MOOCs, in my mind, represent a similar cocktail of potential benefits and risks. As MOOCs develop, and particularly as they get picked up by universities to plug gaps in—or completely replace outright—existing or desired courses, they have the potential to produce a few big winners at the top (the best-known, most successful “knowledge producers”), and concomitant benefits for large numbers of people around the world who would otherwise have no access to this sort of specialized, high-quality education. The worry is that, like outsourcing your IT maintenance to Bangladesh, this will result in fewer jobs for skilled people in one’s own backyard. Worse, it could create a situation where qualified Ph.D.s who could be teaching their own courses as tenure-track faculty members are permanently reduced to serving as adjuncts or non-permanent faculty, teaching their professors’ MOOCs. Allowing UBC Okanagan to use my course to introduce Chinese philosophy to their curriculum seems like a great idea, but what if this ends up meaning, down the line, one fewer job for my students? Although strong student response to a Chinese philosophy MOOC could conceivably motivate a school like UBC-O to create a tenure-track line in that area, the availability of a free, or at least very low-cost alternative, could quite easily have the opposite effect.

Another potential worry involves what we might see as the creation of an impoverished intellectual ecosystem. Currently, early Chinese philosophy is taught independently by a large number of experts around the world, each of whom has their own take on both the course material and how best to convey it. Even though I obviously prefer my own interpretation of early Chinese thought, I find the idea that a large-scale adoption of my MOOC could begin to crowd out other views somewhat disturbing. Even when it comes to subject matter that one might think more easily standardized—introductions to statistics, for instance, or mechanical engineering—our current system provides students with a wide variety of viewpoints and pedagogical methods, a diversity that would be lost if one or a handful of MOOCs became the dominant modes of introducing students to these subjects.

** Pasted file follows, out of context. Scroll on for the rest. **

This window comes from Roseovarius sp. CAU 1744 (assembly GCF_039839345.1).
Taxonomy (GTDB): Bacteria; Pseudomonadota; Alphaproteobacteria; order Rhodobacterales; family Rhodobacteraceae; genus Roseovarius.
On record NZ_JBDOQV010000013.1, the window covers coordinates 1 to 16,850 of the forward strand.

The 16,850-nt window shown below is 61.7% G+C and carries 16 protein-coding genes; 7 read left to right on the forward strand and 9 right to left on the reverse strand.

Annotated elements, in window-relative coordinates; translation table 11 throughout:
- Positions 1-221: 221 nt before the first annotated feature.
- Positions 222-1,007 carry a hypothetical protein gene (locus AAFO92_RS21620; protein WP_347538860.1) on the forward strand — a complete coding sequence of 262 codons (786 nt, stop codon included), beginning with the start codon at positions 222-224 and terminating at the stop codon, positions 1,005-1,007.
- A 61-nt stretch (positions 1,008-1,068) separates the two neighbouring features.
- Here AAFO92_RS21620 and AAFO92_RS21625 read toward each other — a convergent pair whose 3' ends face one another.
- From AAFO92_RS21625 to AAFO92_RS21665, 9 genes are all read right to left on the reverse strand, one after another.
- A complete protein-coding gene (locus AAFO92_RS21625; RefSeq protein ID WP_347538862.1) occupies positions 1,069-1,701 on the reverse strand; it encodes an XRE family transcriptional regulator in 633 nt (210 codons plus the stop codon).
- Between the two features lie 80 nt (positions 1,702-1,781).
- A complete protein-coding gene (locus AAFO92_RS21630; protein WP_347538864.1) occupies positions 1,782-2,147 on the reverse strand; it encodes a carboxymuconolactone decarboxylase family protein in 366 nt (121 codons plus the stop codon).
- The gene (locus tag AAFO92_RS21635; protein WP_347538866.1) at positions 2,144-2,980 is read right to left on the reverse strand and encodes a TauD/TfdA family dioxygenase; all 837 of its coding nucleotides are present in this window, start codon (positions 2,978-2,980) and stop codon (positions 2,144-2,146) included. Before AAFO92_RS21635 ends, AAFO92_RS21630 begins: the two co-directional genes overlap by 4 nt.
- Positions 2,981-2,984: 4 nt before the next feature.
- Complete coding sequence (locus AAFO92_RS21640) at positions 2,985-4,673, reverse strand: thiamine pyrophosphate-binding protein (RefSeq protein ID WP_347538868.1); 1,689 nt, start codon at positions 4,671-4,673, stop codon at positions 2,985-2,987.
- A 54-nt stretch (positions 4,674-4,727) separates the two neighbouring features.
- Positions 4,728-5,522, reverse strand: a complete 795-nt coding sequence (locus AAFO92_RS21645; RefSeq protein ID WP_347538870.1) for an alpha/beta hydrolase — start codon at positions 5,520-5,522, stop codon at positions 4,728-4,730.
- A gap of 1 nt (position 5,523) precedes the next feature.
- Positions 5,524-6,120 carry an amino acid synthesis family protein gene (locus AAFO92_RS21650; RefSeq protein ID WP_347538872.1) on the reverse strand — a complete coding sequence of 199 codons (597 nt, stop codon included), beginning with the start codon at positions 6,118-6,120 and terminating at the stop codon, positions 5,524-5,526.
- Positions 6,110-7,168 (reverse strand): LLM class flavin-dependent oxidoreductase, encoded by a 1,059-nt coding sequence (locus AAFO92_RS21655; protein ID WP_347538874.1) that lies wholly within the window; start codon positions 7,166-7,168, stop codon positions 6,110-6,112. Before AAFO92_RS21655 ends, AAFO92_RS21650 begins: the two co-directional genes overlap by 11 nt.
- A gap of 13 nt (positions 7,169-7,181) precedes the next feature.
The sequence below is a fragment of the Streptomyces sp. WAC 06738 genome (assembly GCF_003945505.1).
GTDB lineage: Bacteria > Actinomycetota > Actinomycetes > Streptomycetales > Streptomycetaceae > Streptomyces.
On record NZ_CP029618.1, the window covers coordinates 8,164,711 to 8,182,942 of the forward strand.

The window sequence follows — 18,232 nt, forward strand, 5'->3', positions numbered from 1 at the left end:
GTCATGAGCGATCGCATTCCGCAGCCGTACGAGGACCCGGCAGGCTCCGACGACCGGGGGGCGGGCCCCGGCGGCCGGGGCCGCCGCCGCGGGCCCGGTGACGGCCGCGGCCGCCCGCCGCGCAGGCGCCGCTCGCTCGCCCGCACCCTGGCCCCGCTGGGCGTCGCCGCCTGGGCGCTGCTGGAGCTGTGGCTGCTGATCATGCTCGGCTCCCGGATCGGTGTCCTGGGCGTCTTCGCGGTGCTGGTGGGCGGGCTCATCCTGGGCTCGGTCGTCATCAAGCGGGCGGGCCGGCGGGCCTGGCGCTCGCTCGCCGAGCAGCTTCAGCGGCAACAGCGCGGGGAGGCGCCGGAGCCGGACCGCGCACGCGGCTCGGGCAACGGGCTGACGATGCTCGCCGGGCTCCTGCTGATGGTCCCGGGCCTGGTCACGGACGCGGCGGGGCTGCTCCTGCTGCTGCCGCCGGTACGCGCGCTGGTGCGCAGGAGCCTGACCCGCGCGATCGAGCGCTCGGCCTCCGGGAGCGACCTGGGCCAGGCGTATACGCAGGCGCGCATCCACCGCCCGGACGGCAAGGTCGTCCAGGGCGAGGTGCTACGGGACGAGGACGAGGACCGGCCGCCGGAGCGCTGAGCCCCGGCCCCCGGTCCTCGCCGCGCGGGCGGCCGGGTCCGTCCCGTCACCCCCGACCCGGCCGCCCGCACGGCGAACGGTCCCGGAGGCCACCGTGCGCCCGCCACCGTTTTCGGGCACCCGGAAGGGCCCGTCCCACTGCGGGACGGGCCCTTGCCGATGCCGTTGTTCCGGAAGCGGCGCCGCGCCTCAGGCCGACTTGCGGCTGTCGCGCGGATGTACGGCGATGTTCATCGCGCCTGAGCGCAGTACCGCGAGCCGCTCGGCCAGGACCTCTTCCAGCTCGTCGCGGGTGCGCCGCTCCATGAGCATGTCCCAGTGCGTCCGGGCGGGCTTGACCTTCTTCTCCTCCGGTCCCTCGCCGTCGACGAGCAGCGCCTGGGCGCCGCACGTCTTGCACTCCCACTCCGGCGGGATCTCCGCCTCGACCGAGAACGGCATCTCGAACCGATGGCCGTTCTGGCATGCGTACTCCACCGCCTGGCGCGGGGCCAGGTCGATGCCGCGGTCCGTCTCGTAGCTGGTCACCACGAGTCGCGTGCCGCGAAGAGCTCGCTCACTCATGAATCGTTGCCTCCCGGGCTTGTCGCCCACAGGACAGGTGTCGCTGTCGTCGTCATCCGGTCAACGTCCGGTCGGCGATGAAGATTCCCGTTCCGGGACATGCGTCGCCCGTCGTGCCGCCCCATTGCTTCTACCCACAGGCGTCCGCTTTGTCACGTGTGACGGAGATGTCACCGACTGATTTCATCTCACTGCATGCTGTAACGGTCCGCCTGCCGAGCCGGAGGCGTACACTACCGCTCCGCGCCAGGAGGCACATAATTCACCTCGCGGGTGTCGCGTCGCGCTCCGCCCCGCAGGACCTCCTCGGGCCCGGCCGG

There are no obvious answers to these concerns. The fact that UBC Philosophy can currently cross-list my normal classroom courses—thereby obtaining the benefit of Chinese philosophical training for their students while being spared the expense of actually creating their own line in this burgeoning field—is arguably no different in effect than allowing other universities to take advantage of my MOOC. Similarly, there may be compelling reasons for wanting to standardize the manner in which students are introduced to certain topics. I would merely note that, as we move forward with developing and expanding the use of MOOCs, these broader impacts—on our livelihoods, future job markets for our students, and the intellectual diversity of the academy—are something we should not lose sight of in our enthusiasm to innovate.


Edward Slingerland is a professor of Asian Studies at UBC.
Photo by Paul Joseph.